Stitching time: Vintage consumption connects the past, present, and future

Gülen Sarial-Abi, Kathleen D. Vohs, Ryan Hamilton, Aulona Ulqinaku

Research output: Contribution to journalArticlepeer-review

46 Scopus citations


We investigated a novel avenue for buffering against threats to meaning frameworks: vintage consumption. Although the appeal of vintage goods, defined as previously owned items from an earlier era, is strong and growing, this paper is among the first to examine the possible psychological ramifications of vintage consumption. Six studies found that vintage items mitigated the typical reactions to meaning threats. Four of these studies also showed that vintage consumption facilitates mental connections among the past, present, and future. As a result, people whose meaning structures had been threatened, for example, by being reminded of their own eventual death, preferred vintage products more than others who had not experienced a meaning threat, and more than similar non-vintage products. These findings suggest that meaning disruptions stimulate a desire for intertemporal connections, a desire that vintage products—as existing and continuing symbols of bygone eras—seem to satisfy.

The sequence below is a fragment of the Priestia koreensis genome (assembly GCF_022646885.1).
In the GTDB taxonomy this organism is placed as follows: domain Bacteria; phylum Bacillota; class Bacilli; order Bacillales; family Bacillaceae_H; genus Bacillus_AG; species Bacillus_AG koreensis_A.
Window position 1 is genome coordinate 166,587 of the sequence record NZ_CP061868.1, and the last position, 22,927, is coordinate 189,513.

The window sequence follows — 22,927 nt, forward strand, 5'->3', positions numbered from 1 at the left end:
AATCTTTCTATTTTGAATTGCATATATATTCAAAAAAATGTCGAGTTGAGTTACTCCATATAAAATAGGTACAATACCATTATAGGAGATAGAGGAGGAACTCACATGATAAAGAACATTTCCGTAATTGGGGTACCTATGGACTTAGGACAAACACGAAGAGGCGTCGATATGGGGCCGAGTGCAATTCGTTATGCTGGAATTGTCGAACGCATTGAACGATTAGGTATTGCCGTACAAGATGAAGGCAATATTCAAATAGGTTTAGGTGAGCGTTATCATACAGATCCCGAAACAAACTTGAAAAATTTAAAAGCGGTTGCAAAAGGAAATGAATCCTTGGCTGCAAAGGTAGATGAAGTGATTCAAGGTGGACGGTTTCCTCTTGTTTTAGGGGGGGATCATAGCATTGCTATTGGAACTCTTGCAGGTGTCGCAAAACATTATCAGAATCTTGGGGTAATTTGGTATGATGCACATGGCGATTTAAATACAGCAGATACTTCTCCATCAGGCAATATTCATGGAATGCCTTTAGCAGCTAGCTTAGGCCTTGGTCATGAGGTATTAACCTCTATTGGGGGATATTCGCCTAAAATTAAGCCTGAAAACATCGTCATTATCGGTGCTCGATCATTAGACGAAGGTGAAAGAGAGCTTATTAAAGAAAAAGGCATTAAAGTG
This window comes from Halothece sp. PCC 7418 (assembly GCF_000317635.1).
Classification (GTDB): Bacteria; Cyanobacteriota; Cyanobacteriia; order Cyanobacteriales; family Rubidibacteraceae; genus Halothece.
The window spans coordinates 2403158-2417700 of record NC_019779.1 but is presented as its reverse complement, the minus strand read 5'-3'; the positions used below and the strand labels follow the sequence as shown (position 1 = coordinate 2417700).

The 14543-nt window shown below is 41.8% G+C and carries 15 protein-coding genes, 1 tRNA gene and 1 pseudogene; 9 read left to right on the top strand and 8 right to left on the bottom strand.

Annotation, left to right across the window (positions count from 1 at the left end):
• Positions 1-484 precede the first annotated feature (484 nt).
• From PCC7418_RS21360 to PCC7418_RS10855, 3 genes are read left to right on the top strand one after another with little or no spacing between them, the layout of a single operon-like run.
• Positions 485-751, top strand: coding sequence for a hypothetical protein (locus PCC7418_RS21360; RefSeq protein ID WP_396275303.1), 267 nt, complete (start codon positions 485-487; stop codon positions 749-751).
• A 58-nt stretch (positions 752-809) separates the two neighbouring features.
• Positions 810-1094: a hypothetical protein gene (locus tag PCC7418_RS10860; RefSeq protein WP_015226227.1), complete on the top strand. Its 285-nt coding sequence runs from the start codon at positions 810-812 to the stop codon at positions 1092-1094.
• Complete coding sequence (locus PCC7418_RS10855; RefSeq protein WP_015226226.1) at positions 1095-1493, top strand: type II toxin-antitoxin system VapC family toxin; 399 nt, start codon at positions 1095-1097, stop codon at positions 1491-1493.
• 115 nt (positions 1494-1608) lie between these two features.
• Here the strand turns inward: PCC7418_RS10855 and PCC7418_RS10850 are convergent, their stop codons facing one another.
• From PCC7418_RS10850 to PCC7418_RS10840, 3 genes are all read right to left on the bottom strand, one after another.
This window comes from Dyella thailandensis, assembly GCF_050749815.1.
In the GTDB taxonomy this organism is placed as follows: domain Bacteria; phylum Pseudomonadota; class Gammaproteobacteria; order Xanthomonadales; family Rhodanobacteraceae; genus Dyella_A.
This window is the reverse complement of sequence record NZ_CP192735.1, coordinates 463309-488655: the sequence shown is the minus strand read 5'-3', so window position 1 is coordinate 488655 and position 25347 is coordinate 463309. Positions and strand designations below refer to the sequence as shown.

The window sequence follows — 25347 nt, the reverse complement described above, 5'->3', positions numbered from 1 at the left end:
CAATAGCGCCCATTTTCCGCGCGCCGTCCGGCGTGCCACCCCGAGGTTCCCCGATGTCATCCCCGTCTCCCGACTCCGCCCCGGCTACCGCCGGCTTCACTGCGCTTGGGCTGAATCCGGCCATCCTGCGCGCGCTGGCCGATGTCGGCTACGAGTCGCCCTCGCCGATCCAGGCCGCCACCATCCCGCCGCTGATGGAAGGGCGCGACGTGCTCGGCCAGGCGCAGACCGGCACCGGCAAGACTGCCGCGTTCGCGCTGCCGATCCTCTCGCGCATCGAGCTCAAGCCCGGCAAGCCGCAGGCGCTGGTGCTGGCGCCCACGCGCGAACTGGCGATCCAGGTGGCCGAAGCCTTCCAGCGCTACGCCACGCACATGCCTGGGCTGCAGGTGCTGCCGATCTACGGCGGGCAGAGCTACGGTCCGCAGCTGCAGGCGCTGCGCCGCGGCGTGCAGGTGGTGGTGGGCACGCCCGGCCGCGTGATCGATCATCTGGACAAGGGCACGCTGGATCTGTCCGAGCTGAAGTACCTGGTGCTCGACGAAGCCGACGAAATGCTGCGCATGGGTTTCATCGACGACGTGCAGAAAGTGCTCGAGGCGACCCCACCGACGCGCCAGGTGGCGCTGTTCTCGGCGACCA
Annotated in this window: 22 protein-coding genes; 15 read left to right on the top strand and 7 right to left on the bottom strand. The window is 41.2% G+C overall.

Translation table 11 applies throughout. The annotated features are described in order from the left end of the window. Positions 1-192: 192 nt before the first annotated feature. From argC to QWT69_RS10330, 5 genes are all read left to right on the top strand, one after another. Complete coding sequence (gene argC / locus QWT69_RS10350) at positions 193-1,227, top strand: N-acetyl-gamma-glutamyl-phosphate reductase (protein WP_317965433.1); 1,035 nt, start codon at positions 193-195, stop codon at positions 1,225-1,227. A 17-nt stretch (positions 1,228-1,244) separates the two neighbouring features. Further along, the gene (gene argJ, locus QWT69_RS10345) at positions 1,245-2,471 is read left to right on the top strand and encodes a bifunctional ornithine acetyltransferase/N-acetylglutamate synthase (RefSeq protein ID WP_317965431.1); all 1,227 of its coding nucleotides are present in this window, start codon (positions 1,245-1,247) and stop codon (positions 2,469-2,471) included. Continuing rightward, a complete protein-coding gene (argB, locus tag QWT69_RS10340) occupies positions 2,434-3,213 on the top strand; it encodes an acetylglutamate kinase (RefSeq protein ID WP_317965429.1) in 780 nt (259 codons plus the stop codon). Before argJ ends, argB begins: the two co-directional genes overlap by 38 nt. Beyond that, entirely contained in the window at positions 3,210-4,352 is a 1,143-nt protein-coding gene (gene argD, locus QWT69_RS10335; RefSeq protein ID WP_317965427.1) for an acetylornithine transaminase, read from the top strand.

Original languageEnglish (US)
Pages (from-to)182-194
Number of pages13
JournalJournal of Consumer Psychology
Issue number2
StatePublished - Apr 1 2017

Bibliographical note

Publisher Copyright:
© 2016 Society for Consumer Psychology


  • Death awareness
  • Intertemporal connections
  • Meaning threats
  • Vintage consumption


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